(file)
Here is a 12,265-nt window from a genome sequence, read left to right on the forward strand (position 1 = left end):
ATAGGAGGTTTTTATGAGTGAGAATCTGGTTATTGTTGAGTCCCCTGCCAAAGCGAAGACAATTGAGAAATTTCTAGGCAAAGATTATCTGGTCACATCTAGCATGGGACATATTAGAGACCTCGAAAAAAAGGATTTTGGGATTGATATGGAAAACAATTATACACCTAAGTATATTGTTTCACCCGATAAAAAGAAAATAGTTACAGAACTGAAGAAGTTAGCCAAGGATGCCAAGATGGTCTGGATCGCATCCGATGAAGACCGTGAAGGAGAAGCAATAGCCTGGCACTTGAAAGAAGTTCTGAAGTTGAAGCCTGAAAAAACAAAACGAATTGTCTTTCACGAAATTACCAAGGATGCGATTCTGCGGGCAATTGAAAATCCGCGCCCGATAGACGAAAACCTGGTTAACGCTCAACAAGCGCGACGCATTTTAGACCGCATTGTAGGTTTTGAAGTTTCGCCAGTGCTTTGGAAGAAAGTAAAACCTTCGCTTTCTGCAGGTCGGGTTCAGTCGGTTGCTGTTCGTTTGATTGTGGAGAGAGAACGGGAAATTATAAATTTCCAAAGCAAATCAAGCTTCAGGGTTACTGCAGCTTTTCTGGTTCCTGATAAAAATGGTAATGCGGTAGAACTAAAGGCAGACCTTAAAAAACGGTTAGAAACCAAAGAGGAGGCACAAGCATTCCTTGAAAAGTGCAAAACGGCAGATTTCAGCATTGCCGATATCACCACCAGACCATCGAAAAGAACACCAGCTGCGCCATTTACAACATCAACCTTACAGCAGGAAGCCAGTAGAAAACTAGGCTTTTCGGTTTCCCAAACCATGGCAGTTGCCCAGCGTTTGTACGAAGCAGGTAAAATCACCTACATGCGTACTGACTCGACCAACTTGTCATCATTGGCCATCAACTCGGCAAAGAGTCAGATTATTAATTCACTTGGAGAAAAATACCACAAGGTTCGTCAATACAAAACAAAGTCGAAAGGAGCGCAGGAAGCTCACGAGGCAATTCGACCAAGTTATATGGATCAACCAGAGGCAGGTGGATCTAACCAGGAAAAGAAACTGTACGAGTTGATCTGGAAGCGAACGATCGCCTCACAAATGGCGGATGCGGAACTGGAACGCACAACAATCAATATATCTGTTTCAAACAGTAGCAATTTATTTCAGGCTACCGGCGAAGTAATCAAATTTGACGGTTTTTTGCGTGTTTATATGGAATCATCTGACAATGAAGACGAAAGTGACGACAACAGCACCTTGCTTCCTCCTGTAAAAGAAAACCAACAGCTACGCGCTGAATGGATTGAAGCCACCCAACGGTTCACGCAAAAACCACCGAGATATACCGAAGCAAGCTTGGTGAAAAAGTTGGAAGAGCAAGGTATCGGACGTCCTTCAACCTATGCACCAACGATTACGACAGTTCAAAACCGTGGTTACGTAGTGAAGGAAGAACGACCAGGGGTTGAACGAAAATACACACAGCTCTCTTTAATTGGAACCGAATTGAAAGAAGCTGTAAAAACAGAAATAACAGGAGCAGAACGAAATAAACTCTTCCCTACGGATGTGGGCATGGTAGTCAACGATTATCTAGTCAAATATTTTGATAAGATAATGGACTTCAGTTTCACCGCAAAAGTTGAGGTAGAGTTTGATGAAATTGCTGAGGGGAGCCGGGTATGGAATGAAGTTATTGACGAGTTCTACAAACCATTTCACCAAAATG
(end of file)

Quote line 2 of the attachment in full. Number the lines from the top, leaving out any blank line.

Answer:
ATAGGAGGTTTTTATGAGTGAGAATCTGGTTATTGTTGAGTCCCCTGCCAAAGCGAAGACAATTGAGAAATTTCTAGGCAAAGATTATCTGGTCACATCTAGCATGGGACATATTAGAGACCTCGAAAAAAAGGATTTTGGGATTGATATGGAAAACAATTATACACCTAAGTATATTGTTTCACCCGATAAAAAGAAAATAGTTACAGAACTGAAGAAGTTAGCCAAGGATGCCAAGATGGTCTGGATCGCATCCGATGAAGACCGTGAAGGAGAAGCAATAGCCTGGCACTTGAAAGAAGTTCTGAAGTTGAAGCCTGAAAAAACAAAACGAATTGTCTTTCACGAAATTACCAAGGATGCGATTCTGCGGGCAATTGAAAATCCGCGCCCGATAGACGAAAACCTGGTTAACGCTCAACAAGCGCGACGCATTTTAGACCGCATTGTAGGTTTTGAAGTTTCGCCAGTGCTTTGGAAGAAAGTAAAACCTTCGCTTTCTGCAGGTCGGGTTCAGTCGGTTGCTGTTCGTTTGATTGTGGAGAGAGAACGGGAAATTATAAATTTCCAAAGCAAATCAAGCTTCAGGGTTACTGCAGCTTTTCTGGTTCCTGATAAAAATGGTAATGCGGTAGAACTAAAGGCAGACCTTAAAAAACGGTTAGAAACCAAAGAGGAGGCACAAGCATTCCTTGAAAAGTGCAAAACGGCAGATTTCAGCATTGCCGATATCACCACCAGACCATCGAAAAGAACACCAGCTGCGCCATTTACAACATCAACCTTACAGCAGGAAGCCAGTAGAAAACTAGGCTTTTCGGTTTCCCAAACCATGGCAGTTGCCCAGCGTTTGTACGAAGCAGGTAAAATCACCTACATGCGTACTGACTCGACCAACTTGTCATCATTGGCCATCAACTCGGCAAAGAGTCAGATTATTAATTCACTTGGAGAAAAATACCACAAGGTTCGTCAATACAAAACAAAGTCGAAAGGAGCGCAGGAAGCTCACGAGGCAATTCGACCAAGTTATATGGATCAACCAGAGGCAGGTGGATCTAACCAGGAAAAGAAACTGTACGAGTTGATCTGGAAGCGAACGATCGCCTCACAAATGGCGGATGCGGAACTGGAACGCACAACAATCAATATATCTGTTTCAAACAGTAGCAATTTATTTCAGGCTACCGGCGAAGTAATCAAATTTGACGGTTTTTTGCGTGTTTATATGGAATCATCTGACAATGAAGACGAAAGTGACGACAACAGCACCTTGCTTCCTCCTGTAAAAGAAAACCAACAGCTACGCGCTGAATGGATTGAAGCCACCCAACGGTTCACGCAAAAACCACCGAGATATACCGAAGCAAGCTTGGTGAAAAAGTTGGAAGAGCAAGGTATCGGACGTCCTTCAACCTATGCACCAACGATTACGACAGTTCAAAACCGTGGTTACGTAGTGAAGGAAGAACGACCAGGGGTTGAACGAAAATACACACAGCTCTCTTTAATTGGAACCGAATTGAAAGAAGCTGTAAAAACAGAAATAACAGGAGCAGAACGAAATAAACTCTTCCCTACGGATGTGGGCATGGTAGTCAACGATTATCTAGTCAAATATTTTGATAAGATAATGGACTTCAGTTTCACCGCAAAAGTTGAGGTAGAGTTTGATGAAATTGCTGAGGGGAGCCGGGTATGGAATGAAGTTATTGACGAGTTCTACAAACCATTTCACCAAAATG